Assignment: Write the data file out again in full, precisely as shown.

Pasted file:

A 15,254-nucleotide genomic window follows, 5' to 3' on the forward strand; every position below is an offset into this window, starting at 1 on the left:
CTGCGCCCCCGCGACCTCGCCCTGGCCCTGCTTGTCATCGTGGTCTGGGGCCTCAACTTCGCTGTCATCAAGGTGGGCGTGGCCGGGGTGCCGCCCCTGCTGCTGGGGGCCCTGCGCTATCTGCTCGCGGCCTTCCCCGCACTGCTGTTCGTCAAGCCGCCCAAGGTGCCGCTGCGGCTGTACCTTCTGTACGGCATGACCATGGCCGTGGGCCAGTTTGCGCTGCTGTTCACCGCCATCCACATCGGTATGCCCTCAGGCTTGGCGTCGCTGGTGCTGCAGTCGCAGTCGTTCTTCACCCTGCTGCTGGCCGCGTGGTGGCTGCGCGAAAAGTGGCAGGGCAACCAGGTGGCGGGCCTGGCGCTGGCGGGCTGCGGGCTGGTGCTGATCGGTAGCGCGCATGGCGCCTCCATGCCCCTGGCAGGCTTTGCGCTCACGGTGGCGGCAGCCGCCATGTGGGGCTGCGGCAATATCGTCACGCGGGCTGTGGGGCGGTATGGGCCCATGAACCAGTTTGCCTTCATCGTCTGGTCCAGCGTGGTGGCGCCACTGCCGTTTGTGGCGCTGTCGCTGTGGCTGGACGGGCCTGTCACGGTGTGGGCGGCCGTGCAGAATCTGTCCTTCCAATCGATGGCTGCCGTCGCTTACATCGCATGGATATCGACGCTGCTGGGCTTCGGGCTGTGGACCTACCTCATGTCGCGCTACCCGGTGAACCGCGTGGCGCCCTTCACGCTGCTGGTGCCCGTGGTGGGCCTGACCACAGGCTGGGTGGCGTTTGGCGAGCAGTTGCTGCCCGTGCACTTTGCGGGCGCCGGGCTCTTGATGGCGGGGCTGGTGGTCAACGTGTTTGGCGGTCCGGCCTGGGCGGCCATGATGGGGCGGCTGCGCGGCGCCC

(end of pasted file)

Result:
A 15,254-nucleotide genomic window follows, 5' to 3' on the forward strand; every position below is an offset into this window, starting at 1 on the left:
CTGCGCCCCCGCGACCTCGCCCTGGCCCTGCTTGTCATCGTGGTCTGGGGCCTCAACTTCGCTGTCATCAAGGTGGGCGTGGCCGGGGTGCCGCCCCTGCTGCTGGGGGCCCTGCGCTATCTGCTCGCGGCCTTCCCCGCACTGCTGTTCGTCAAGCCGCCCAAGGTGCCGCTGCGGCTGTACCTTCTGTACGGCATGACCATGGCCGTGGGCCAGTTTGCGCTGCTGTTCACCGCCATCCACATCGGTATGCCCTCAGGCTTGGCGTCGCTGGTGCTGCAGTCGCAGTCGTTCTTCACCCTGCTGCTGGCCGCGTGGTGGCTGCGCGAAAAGTGGCAGGGCAACCAGGTGGCGGGCCTGGCGCTGGCGGGCTGCGGGCTGGTGCTGATCGGTAGCGCGCATGGCGCCTCCATGCCCCTGGCAGGCTTTGCGCTCACGGTGGCGGCAGCCGCCATGTGGGGCTGCGGCAATATCGTCACGCGGGCTGTGGGGCGGTATGGGCCCATGAACCAGTTTGCCTTCATCGTCTGGTCCAGCGTGGTGGCGCCACTGCCGTTTGTGGCGCTGTCGCTGTGGCTGGACGGGCCTGTCACGGTGTGGGCGGCCGTGCAGAATCTGTCCTTCCAATCGATGGCTGCCGTCGCTTACATCGCATGGATATCGACGCTGCTGGGCTTCGGGCTGTGGACCTACCTCATGTCGCGCTACCCGGTGAACCGCGTGGCGCCCTTCACGCTGCTGGTGCCCGTGGTGGGCCTGACCACAGGCTGGGTGGCGTTTGGCGAGCAGTTGCTGCCCGTGCACTTTGCGGGCGCCGGGCTCTTGATGGCGGGGCTGGTGGTCAACGTGTTTGGCGGTCCGGCCTGGGCGGCCATGATGGGGCGGCTGCGCGGCGCCC